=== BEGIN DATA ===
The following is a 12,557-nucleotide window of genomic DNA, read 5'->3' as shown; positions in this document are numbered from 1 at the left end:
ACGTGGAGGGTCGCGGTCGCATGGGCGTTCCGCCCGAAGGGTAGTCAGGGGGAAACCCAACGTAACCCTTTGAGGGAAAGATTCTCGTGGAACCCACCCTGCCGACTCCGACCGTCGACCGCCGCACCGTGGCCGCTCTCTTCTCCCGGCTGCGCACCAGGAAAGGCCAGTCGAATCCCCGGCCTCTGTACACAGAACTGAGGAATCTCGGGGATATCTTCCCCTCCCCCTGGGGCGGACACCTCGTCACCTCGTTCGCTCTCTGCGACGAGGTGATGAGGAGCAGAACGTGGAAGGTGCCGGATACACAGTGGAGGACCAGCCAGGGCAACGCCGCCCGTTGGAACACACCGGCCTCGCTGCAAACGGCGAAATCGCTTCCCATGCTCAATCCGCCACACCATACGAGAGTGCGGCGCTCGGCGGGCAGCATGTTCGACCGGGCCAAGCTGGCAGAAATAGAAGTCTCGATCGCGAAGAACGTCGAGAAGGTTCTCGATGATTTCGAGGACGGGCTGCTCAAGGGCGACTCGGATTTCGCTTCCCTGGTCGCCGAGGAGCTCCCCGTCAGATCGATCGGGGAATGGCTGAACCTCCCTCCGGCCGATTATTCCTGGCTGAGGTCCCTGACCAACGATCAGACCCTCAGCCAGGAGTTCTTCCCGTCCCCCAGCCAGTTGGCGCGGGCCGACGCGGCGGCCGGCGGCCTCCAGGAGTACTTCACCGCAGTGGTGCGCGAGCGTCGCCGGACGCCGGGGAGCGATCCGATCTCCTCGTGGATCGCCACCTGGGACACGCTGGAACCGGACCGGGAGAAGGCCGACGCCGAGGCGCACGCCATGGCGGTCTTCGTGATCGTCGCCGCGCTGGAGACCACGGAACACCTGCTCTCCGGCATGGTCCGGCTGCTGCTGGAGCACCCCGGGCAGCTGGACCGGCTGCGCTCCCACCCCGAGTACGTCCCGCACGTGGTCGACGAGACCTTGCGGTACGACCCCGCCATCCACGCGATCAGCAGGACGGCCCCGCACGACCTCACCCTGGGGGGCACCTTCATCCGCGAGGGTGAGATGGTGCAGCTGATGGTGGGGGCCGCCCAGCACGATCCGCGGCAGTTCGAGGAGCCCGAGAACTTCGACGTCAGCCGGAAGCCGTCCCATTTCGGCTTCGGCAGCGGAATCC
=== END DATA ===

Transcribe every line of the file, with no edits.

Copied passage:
The following is a 12,557-nucleotide window of genomic DNA, read 5'->3' as shown; positions in this document are numbered from 1 at the left end:
ACGTGGAGGGTCGCGGTCGCATGGGCGTTCCGCCCGAAGGGTAGTCAGGGGGAAACCCAACGTAACCCTTTGAGGGAAAGATTCTCGTGGAACCCACCCTGCCGACTCCGACCGTCGACCGCCGCACCGTGGCCGCTCTCTTCTCCCGGCTGCGCACCAGGAAAGGCCAGTCGAATCCCCGGCCTCTGTACACAGAACTGAGGAATCTCGGGGATATCTTCCCCTCCCCCTGGGGCGGACACCTCGTCACCTCGTTCGCTCTCTGCGACGAGGTGATGAGGAGCAGAACGTGGAAGGTGCCGGATACACAGTGGAGGACCAGCCAGGGCAACGCCGCCCGTTGGAACACACCGGCCTCGCTGCAAACGGCGAAATCGCTTCCCATGCTCAATCCGCCACACCATACGAGAGTGCGGCGCTCGGCGGGCAGCATGTTCGACCGGGCCAAGCTGGCAGAAATAGAAGTCTCGATCGCGAAGAACGTCGAGAAGGTTCTCGATGATTTCGAGGACGGGCTGCTCAAGGGCGACTCGGATTTCGCTTCCCTGGTCGCCGAGGAGCTCCCCGTCAGATCGATCGGGGAATGGCTGAACCTCCCTCCGGCCGATTATTCCTGGCTGAGGTCCCTGACCAACGATCAGACCCTCAGCCAGGAGTTCTTCCCGTCCCCCAGCCAGTTGGCGCGGGCCGACGCGGCGGCCGGCGGCCTCCAGGAGTACTTCACCGCAGTGGTGCGCGAGCGTCGCCGGACGCCGGGGAGCGATCCGATCTCCTCGTGGATCGCCACCTGGGACACGCTGGAACCGGACCGGGAGAAGGCCGACGCCGAGGCGCACGCCATGGCGGTCTTCGTGATCGTCGCCGCGCTGGAGACCACGGAACACCTGCTCTCCGGCATGGTCCGGCTGCTGCTGGAGCACCCCGGGCAGCTGGACCGGCTGCGCTCCCACCCCGAGTACGTCCCGCACGTGGTCGACGAGACCTTGCGGTACGACCCCGCCATCCACGCGATCAGCAGGACGGCCCCGCACGACCTCACCCTGGGGGGCACCTTCATCCGCGAGGGTGAGATGGTGCAGCTGATGGTGGGGGCCGCCCAGCACGATCCGCGGCAGTTCGAGGAGCCCGAGAACTTCGACGTCAGCCGGAAGCCGTCCCATTTCGGCTTCGGCAGCGGAATCC